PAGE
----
Dr Finger suggests you protect your eyes from ultraviolet radiation. He says, “Think of Sunglasses as Sun Block for your Eyes” ™
Patients often ask why they have a choroidal melanoma. Choroidal melanoma is more common among patients with blue vs. brown eyes, those with outdoor occupations and in Australia where there is an ozone hole. Therefore, it seems reasonable to assume (though unproven) that choroidal melanoma is related to sunlight (ultraviolet exposure). In that sunlight exposure has been linked to several eye cancers and diseases of the eye, Dr. Finger suggests that you “Think of Sunglasses as Sun Block for your Eyes” ™ and start wearing your UV blocking sunglasses. They make great gifts too!
- View photographs of choroidal melanoma, choroidal nevus and other choroidal tumors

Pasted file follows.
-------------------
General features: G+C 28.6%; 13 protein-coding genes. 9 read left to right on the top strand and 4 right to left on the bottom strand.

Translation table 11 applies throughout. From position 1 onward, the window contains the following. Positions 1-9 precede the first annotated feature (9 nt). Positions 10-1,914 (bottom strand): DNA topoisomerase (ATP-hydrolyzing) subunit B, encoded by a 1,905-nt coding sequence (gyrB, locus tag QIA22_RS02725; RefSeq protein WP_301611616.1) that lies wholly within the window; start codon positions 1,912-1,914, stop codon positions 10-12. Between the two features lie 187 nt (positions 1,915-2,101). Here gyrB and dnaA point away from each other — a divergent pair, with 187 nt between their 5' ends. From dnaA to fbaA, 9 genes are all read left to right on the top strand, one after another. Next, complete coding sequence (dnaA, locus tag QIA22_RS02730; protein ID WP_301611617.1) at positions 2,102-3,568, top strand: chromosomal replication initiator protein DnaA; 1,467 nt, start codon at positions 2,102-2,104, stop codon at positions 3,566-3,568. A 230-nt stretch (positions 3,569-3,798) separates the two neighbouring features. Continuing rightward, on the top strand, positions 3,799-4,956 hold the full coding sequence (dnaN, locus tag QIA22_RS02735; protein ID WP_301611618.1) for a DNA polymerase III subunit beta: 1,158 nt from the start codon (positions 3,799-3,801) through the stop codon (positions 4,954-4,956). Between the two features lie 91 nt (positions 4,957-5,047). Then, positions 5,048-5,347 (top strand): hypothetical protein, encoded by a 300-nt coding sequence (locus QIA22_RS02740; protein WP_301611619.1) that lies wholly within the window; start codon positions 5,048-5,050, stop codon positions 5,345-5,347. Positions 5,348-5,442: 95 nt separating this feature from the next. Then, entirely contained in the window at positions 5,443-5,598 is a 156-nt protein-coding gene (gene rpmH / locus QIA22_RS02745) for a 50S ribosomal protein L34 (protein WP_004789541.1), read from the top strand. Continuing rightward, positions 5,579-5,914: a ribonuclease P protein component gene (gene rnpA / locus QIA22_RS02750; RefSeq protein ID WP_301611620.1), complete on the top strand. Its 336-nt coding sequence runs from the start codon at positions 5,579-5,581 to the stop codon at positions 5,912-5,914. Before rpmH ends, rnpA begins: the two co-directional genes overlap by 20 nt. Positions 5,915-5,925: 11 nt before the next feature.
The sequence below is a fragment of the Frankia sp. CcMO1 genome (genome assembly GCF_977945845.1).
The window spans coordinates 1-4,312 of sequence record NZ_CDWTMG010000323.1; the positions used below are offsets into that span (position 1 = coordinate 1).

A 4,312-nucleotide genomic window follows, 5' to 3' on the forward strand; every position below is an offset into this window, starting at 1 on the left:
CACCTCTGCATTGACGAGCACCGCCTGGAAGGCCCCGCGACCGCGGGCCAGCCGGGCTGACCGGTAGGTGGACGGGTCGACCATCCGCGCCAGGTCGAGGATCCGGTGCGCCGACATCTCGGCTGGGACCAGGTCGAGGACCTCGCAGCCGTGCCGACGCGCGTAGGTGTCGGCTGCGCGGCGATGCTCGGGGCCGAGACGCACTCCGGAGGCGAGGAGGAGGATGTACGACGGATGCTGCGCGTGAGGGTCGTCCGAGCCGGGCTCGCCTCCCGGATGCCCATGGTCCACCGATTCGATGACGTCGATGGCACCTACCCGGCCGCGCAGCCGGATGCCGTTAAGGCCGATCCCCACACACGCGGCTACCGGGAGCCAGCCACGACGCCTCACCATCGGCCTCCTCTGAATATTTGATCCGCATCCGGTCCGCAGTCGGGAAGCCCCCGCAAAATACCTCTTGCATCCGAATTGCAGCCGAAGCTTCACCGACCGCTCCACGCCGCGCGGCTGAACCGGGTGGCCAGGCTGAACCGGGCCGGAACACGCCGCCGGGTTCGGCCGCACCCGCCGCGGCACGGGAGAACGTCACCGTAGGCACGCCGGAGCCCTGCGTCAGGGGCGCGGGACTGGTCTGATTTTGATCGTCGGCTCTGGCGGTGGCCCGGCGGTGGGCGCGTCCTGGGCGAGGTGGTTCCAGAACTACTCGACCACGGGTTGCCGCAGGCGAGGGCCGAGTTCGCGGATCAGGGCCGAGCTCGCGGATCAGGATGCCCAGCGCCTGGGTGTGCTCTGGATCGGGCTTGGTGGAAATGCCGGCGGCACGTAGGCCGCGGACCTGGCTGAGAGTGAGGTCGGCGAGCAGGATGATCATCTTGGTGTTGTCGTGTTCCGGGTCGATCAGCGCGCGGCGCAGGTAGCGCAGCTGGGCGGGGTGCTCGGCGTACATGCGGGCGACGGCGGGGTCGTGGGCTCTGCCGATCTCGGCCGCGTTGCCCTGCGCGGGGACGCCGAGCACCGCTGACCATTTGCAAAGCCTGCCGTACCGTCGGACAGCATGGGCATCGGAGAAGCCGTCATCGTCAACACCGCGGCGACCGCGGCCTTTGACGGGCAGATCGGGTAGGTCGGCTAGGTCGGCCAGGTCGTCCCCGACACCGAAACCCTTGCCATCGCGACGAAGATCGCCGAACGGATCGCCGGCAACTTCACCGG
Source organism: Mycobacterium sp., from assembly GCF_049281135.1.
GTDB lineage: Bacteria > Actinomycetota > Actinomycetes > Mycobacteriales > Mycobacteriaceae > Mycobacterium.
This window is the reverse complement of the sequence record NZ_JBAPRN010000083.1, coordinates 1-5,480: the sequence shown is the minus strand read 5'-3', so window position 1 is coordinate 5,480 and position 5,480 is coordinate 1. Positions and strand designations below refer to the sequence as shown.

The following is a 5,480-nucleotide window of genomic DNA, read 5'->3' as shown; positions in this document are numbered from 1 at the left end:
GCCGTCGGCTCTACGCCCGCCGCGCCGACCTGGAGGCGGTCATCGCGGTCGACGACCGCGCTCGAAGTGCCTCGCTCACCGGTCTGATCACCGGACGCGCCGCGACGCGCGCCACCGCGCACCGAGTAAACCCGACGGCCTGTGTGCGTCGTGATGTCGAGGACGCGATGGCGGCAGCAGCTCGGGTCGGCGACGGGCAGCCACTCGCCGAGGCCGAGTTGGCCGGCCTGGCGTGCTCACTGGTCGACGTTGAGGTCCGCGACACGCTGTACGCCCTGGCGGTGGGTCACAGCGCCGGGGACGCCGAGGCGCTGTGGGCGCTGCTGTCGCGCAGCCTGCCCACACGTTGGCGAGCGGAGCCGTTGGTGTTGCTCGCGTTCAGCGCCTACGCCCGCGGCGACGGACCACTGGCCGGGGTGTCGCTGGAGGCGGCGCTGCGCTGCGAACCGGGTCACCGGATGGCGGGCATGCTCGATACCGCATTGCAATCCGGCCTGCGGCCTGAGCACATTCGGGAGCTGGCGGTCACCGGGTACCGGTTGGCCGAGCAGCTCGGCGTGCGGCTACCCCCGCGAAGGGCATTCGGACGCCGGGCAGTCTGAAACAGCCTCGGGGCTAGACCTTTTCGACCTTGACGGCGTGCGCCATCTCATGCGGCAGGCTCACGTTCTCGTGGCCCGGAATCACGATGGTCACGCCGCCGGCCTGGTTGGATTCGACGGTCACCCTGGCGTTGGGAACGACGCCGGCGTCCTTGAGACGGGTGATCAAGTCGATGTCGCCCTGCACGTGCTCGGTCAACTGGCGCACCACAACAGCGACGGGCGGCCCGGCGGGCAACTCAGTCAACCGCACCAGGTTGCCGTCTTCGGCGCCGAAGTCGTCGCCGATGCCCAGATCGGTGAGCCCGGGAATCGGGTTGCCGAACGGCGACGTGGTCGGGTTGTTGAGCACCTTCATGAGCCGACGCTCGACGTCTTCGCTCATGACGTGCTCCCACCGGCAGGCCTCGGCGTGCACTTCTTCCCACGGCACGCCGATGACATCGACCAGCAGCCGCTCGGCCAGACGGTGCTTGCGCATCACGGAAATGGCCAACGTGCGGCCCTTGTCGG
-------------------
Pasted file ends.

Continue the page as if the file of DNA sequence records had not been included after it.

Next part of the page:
- View ultrasound images of choroidal melanoma and other ocular tumors
- A comparison of plaque versus proton radiation for choroidal melanoma
- A comparison of iodine-125 versus palladium-103 eye plaque radiation therapy
- What some patients look like after enucleation for choroidal melanoma
- Read about the “Finger Classification of Radiation Retinopathy” and how it predicts vision loss.
- An overview of treatments for metastatic choroidal melanoma
- Images related to radiation therapy for choroidal melanoma
- An article about PET/CT to monitor for metastastic choroidal melanoma
- Why choroidal melanoma specialists should use a standardized classification “language.”
- Ocular prosthesis care after enucleation for choroidal melanoma
- Scientific articles about choroidal melanoma written by Dr. Finger
- The Collaborative Ocular Melanoma Study (COMS): What is it? What did it show?
- Dr. Finger shows how three-dimensional (3D) ultrasound can be used to make sure the plaque is placed correctly
- Frequently asked questions about choroidal melanoma
- Frequently asked questions about enucleation for choroidal melanoma
- Other patients with choroidal melanoma can be found on our bulletin board
- Learn more about The New York Eye Cancer Center’s approach to treatment of choroidal melanoma
- To Treat or Not to Treat – The Small Choroidal Melanoma Controversy